Limits of security, limits of politics? A response.
Journal of International Relations and Development, 9(1) pp. 81–90.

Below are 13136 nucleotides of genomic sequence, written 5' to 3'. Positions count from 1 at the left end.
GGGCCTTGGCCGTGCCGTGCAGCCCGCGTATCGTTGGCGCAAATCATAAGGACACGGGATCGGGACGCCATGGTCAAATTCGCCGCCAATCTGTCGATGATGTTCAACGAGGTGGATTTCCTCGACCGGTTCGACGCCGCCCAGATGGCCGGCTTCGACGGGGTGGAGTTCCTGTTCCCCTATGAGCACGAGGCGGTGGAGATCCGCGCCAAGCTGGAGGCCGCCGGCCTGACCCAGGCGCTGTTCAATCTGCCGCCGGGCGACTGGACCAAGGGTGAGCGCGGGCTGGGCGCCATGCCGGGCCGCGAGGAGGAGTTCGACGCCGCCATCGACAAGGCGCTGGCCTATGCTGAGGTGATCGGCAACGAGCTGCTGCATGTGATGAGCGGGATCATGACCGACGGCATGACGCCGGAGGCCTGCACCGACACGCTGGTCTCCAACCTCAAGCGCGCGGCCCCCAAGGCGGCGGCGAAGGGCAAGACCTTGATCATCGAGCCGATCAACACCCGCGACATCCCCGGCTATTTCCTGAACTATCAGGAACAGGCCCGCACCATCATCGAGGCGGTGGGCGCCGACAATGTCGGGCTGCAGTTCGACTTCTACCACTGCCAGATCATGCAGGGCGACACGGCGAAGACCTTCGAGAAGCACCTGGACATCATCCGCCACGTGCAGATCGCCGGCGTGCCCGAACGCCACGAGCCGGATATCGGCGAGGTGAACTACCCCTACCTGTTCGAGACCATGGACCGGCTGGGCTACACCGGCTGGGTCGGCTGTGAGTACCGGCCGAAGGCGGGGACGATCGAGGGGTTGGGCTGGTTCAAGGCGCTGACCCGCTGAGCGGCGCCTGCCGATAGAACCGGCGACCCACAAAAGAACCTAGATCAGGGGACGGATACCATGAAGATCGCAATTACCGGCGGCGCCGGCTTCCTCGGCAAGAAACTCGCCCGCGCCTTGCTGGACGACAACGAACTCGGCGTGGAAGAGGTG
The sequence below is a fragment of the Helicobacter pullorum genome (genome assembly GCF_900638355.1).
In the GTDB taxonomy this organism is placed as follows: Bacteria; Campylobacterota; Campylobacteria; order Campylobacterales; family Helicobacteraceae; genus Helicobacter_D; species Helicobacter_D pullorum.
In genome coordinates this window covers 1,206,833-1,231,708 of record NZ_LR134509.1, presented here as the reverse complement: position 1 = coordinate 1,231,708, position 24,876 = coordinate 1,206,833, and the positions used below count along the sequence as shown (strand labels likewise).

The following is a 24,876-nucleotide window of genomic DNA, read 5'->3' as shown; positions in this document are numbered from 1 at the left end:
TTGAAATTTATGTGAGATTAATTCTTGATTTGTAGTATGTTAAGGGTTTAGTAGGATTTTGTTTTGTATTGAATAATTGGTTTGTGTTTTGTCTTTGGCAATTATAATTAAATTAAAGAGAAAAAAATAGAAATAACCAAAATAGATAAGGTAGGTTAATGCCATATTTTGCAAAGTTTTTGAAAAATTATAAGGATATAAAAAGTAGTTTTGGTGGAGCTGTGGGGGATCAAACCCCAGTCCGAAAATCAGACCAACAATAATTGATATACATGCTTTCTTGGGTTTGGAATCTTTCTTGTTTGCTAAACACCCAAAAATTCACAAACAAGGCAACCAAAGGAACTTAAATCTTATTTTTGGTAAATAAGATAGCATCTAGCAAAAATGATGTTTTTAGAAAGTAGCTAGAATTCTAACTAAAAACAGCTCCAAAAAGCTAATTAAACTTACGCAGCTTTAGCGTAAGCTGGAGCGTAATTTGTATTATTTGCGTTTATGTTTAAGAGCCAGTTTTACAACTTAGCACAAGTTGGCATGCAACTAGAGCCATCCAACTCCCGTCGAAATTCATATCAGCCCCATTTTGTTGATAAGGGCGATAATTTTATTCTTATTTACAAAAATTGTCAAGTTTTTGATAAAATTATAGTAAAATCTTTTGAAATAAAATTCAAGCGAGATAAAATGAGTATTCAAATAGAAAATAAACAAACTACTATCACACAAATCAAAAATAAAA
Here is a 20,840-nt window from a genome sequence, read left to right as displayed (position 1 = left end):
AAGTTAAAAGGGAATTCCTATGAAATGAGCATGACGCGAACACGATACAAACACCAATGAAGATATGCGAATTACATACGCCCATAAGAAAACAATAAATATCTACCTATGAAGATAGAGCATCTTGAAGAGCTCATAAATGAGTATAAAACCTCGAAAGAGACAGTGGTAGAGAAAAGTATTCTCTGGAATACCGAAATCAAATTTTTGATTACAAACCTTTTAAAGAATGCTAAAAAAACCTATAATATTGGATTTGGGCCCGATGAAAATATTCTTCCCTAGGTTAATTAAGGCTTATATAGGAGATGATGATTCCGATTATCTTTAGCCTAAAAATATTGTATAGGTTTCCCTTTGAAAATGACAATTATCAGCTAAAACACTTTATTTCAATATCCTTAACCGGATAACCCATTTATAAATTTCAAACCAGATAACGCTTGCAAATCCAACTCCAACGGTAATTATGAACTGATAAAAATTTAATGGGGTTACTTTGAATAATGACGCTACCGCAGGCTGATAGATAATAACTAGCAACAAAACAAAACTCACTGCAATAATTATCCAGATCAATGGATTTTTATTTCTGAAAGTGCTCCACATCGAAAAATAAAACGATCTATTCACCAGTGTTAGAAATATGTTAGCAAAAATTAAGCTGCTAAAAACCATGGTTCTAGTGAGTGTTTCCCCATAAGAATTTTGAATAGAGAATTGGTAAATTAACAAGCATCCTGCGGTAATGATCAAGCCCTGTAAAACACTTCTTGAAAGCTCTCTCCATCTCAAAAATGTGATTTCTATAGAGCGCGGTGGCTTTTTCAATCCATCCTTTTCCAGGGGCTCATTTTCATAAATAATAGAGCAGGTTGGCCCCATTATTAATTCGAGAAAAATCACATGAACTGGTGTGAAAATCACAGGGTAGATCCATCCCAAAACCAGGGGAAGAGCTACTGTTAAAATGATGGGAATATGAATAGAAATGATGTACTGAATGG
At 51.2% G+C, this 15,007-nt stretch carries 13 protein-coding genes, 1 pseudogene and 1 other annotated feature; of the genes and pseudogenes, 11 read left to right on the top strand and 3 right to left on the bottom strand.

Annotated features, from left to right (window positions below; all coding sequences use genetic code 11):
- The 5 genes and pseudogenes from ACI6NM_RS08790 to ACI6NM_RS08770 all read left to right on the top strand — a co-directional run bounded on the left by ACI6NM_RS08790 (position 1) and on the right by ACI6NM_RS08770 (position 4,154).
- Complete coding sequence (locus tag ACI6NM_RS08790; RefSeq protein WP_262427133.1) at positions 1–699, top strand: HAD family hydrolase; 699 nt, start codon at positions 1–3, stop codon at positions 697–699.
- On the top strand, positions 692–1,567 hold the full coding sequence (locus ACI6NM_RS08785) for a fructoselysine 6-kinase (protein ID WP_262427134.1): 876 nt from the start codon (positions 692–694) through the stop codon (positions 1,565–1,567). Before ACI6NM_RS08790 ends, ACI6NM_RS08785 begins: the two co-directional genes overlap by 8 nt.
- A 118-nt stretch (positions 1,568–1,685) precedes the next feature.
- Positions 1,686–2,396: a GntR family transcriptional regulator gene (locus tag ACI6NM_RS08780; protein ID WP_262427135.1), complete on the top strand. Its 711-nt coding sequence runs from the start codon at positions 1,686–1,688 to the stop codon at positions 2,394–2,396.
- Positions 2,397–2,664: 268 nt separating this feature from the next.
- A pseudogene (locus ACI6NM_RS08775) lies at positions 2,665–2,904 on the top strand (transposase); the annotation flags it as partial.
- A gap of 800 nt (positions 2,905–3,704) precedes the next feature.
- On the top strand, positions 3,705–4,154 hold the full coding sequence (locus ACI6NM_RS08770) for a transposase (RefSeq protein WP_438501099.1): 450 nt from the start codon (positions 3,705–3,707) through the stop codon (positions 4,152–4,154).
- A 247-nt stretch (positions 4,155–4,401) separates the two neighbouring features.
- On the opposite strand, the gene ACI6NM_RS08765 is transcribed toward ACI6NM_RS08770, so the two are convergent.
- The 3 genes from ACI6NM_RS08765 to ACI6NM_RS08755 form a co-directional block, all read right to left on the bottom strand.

My article, `Security and the Other Scene: Desecuritization And Emancipation' has triggered reactions to the political claims it put forth. The most controversial claim — in the eyes of the critics — was the formulation of the impossibility to think security only analytically, outside any political project. The other main criticism concerned the concept of politics formulated in the article. In my response, I argue first that political decisions are necessary to cut across the `indiscernability of knowledge'. Moreover, security is the political concept par excellence, as it entails questions about the politics that we enact. Second, I expose the closure that Schmitt's concept of the political entails for our possibilities of thinking a different politics.
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